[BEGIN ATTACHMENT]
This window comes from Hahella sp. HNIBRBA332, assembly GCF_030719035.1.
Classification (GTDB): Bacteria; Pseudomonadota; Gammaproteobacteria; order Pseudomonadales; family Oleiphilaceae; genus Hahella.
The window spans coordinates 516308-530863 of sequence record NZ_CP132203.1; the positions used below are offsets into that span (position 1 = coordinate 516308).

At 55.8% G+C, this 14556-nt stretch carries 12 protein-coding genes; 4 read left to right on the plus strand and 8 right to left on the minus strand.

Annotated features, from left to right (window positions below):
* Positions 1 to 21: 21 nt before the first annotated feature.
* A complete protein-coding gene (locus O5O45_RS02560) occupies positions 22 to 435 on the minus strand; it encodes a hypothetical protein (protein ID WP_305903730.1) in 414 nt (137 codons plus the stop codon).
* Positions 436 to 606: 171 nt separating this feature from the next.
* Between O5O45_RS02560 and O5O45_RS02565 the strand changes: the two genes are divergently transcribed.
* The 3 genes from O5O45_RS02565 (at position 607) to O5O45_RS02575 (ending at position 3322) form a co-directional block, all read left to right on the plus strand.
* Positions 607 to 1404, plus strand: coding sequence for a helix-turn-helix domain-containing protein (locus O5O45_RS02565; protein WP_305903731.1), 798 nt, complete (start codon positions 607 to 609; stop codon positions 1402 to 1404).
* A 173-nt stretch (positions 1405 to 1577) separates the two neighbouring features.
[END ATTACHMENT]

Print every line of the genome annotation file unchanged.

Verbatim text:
This window comes from Hahella sp. HNIBRBA332, assembly GCF_030719035.1.
Classification (GTDB): Bacteria; Pseudomonadota; Gammaproteobacteria; order Pseudomonadales; family Oleiphilaceae; genus Hahella.
The window spans coordinates 516308-530863 of sequence record NZ_CP132203.1; the positions used below are offsets into that span (position 1 = coordinate 516308).

At 55.8% G+C, this 14556-nt stretch carries 12 protein-coding genes; 4 read left to right on the plus strand and 8 right to left on the minus strand.

Annotated features, from left to right (window positions below):
* Positions 1 to 21: 21 nt before the first annotated feature.
* A complete protein-coding gene (locus O5O45_RS02560) occupies positions 22 to 435 on the minus strand; it encodes a hypothetical protein (protein ID WP_305903730.1) in 414 nt (137 codons plus the stop codon).
* Positions 436 to 606: 171 nt separating this feature from the next.
* Between O5O45_RS02560 and O5O45_RS02565 the strand changes: the two genes are divergently transcribed.
* The 3 genes from O5O45_RS02565 (at position 607) to O5O45_RS02575 (ending at position 3322) form a co-directional block, all read left to right on the plus strand.
* Positions 607 to 1404, plus strand: coding sequence for a helix-turn-helix domain-containing protein (locus O5O45_RS02565; protein WP_305903731.1), 798 nt, complete (start codon positions 607 to 609; stop codon positions 1402 to 1404).
* A 173-nt stretch (positions 1405 to 1577) separates the two neighbouring features.